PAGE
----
Nasa has announces plans to explore a new frontier with the first twin astronaut study, to further understand the effects of spaceflight and weightlessness on the human body.
Identical twin brothers Mark and Scott Kelly, aged 50, will participate in the year-long mission in March 2015. Scott will be sent to the International Space Station, which will be the longest stay on the ISS to date. Typically, the astronauts stay on the ISS for six months, with the exception of some Russian cosmonauts on board the Mir space station.
Mark, the husband of former Arizona Congresswoman Gabrielle Giffords who was wounded during an assassination attempt in 2011, will remain on Earth to serve as the experimental control group. He retired from Nasa and the Navy to spend time with his injured wife.
Craig Kundrot, deputy chief scientist of Nasa's Human Research Program, said in a statement: "We realised this is a unique opportunity to perform a class of novel studies because we had one twin flying aboard the International Space Station and one twin on the ground. We can study two individuals who have the same genetics, but are in different environments for one year."
Nasa's Human Research Program will fund a total of 10 experiments during the study, which will require blood, urine, saliva and stool samples from the twins, as well a regular physiological and psychological evaluations during and after the mission. The National Space Biomedical Research Institute will partner with the HRP.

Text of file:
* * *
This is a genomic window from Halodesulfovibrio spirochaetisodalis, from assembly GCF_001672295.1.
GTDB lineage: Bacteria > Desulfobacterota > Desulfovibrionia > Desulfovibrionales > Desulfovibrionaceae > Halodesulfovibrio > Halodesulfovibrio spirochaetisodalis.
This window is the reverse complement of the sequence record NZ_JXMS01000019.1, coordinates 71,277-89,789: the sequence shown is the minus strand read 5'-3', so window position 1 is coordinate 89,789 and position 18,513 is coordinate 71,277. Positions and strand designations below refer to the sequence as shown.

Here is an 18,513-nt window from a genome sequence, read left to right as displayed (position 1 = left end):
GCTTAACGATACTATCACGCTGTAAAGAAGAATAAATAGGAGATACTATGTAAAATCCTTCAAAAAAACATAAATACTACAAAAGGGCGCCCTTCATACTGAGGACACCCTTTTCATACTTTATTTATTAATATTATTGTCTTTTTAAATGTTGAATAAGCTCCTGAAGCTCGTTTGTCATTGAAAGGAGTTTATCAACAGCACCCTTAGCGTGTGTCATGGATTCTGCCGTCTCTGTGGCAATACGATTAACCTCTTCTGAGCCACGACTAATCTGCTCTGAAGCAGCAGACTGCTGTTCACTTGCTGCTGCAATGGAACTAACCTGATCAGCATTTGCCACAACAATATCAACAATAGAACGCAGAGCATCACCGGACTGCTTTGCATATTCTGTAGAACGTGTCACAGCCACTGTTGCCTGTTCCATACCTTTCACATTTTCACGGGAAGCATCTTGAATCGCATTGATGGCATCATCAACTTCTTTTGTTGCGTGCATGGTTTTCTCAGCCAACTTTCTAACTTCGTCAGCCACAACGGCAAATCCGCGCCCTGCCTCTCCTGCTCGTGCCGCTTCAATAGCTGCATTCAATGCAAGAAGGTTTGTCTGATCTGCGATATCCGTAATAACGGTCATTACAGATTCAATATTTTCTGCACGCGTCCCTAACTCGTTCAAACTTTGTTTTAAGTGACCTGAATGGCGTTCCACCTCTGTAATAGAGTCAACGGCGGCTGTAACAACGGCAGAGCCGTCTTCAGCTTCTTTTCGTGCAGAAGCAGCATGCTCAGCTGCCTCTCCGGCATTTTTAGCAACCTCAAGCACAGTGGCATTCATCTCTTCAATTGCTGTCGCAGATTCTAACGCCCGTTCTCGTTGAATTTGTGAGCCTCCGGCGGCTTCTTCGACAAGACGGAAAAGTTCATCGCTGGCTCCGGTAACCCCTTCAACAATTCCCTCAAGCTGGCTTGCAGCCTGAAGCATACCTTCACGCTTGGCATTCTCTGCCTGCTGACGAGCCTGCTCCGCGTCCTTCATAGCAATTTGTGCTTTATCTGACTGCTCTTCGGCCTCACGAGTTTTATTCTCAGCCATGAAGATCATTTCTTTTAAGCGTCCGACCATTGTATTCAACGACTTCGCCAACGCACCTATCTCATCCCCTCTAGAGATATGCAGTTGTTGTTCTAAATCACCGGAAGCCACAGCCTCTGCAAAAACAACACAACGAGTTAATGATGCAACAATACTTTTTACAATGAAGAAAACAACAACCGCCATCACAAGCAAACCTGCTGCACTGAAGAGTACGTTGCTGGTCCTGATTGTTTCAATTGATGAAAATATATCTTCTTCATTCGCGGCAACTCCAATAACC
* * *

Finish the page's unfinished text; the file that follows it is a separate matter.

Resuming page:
The study will provide researchers with data on how spaceflight affects the human body. While examining the effects of weightlessness, genetic changes due to space radiation exposure and bacterial changes in body systems will also be monitored.
As the information will be only based on two people, the data will not be concrete. Yet it is hoped researchers will be given indications on where to focus on future, larger studies.
Behavioural thinking processes, overall physiology and bone density changes will also be studied. It is hoped the twin mission will give an insight into the tolerance levels of astronauts on extended stays on the ISS.
This study could also yield additional information that could be significant for the manned mission to Mars, which could involve three years of space-time and expose astronauts to large amounts of space radiation.
Graham Scott, chief scientist for the National Space Biomedical Research Institute (NSBRI), told Tech Times: "This pilot project will, for the first time in space, integrate physiology with 21st century techniques currently performed at leading medical schools and hospitals."
A set of non-identical twins also announced their plans to participate in a bitcoin-funded Virgin Galactic space flight. The Winklevoss brothers, who are both investment capitalists, are paying the equivalent of $250,000 for the experience.
Virgin Galactic is offering trips into sub-orbital space, whereas the NASA mission will reach Earth's orbit. It is thought the Winklevoss brothers will fly into space on the Space Ship Two. The spacecraft can accommodate two pilots and six passengers per flight and will launch from a central control vessel called White Knight Two, a jet-powered cargo aircraft.